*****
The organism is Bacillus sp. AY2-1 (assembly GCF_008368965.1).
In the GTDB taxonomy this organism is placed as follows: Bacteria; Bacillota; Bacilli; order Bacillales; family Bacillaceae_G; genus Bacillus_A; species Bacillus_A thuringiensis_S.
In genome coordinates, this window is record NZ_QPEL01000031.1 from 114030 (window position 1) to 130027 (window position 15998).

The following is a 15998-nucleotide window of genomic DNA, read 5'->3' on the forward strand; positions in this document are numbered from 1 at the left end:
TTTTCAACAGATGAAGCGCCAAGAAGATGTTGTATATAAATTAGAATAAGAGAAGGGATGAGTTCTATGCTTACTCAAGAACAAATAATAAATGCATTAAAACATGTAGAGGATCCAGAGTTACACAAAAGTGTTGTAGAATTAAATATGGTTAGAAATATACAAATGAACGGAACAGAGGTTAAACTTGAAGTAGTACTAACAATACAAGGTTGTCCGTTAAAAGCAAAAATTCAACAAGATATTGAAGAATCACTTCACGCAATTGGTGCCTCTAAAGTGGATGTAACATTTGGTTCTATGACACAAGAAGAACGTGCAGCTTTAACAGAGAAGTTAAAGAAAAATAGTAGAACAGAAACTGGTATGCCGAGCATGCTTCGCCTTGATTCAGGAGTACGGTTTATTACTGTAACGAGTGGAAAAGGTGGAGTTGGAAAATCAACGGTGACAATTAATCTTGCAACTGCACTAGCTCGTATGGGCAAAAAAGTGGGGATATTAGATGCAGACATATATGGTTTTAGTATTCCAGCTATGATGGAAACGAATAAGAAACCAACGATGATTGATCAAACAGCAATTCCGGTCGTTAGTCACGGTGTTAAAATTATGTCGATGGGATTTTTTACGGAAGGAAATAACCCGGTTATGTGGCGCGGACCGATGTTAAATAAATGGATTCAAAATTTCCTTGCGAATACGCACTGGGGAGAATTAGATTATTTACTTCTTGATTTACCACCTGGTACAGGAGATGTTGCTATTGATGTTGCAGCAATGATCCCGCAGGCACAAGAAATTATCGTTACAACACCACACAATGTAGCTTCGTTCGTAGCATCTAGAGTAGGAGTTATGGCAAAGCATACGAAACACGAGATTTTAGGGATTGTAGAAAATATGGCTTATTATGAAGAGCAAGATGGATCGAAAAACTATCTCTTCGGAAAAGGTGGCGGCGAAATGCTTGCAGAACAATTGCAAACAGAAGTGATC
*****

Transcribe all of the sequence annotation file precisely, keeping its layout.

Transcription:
The organism is Bacillus sp. AY2-1 (assembly GCF_008368965.1).
In the GTDB taxonomy this organism is placed as follows: Bacteria; Bacillota; Bacilli; order Bacillales; family Bacillaceae_G; genus Bacillus_A; species Bacillus_A thuringiensis_S.
In genome coordinates, this window is record NZ_QPEL01000031.1 from 114030 (window position 1) to 130027 (window position 15998).

The following is a 15998-nucleotide window of genomic DNA, read 5'->3' on the forward strand; positions in this document are numbered from 1 at the left end:
TTTTCAACAGATGAAGCGCCAAGAAGATGTTGTATATAAATTAGAATAAGAGAAGGGATGAGTTCTATGCTTACTCAAGAACAAATAATAAATGCATTAAAACATGTAGAGGATCCAGAGTTACACAAAAGTGTTGTAGAATTAAATATGGTTAGAAATATACAAATGAACGGAACAGAGGTTAAACTTGAAGTAGTACTAACAATACAAGGTTGTCCGTTAAAAGCAAAAATTCAACAAGATATTGAAGAATCACTTCACGCAATTGGTGCCTCTAAAGTGGATGTAACATTTGGTTCTATGACACAAGAAGAACGTGCAGCTTTAACAGAGAAGTTAAAGAAAAATAGTAGAACAGAAACTGGTATGCCGAGCATGCTTCGCCTTGATTCAGGAGTACGGTTTATTACTGTAACGAGTGGAAAAGGTGGAGTTGGAAAATCAACGGTGACAATTAATCTTGCAACTGCACTAGCTCGTATGGGCAAAAAAGTGGGGATATTAGATGCAGACATATATGGTTTTAGTATTCCAGCTATGATGGAAACGAATAAGAAACCAACGATGATTGATCAAACAGCAATTCCGGTCGTTAGTCACGGTGTTAAAATTATGTCGATGGGATTTTTTACGGAAGGAAATAACCCGGTTATGTGGCGCGGACCGATGTTAAATAAATGGATTCAAAATTTCCTTGCGAATACGCACTGGGGAGAATTAGATTATTTACTTCTTGATTTACCACCTGGTACAGGAGATGTTGCTATTGATGTTGCAGCAATGATCCCGCAGGCACAAGAAATTATCGTTACAACACCACACAATGTAGCTTCGTTCGTAGCATCTAGAGTAGGAGTTATGGCAAAGCATACGAAACACGAGATTTTAGGGATTGTAGAAAATATGGCTTATTATGAAGAGCAAGATGGATCGAAAAACTATCTCTTCGGAAAAGGTGGCGGCGAAATGCTTGCAGAACAATTGCAAACAGAAGTGATC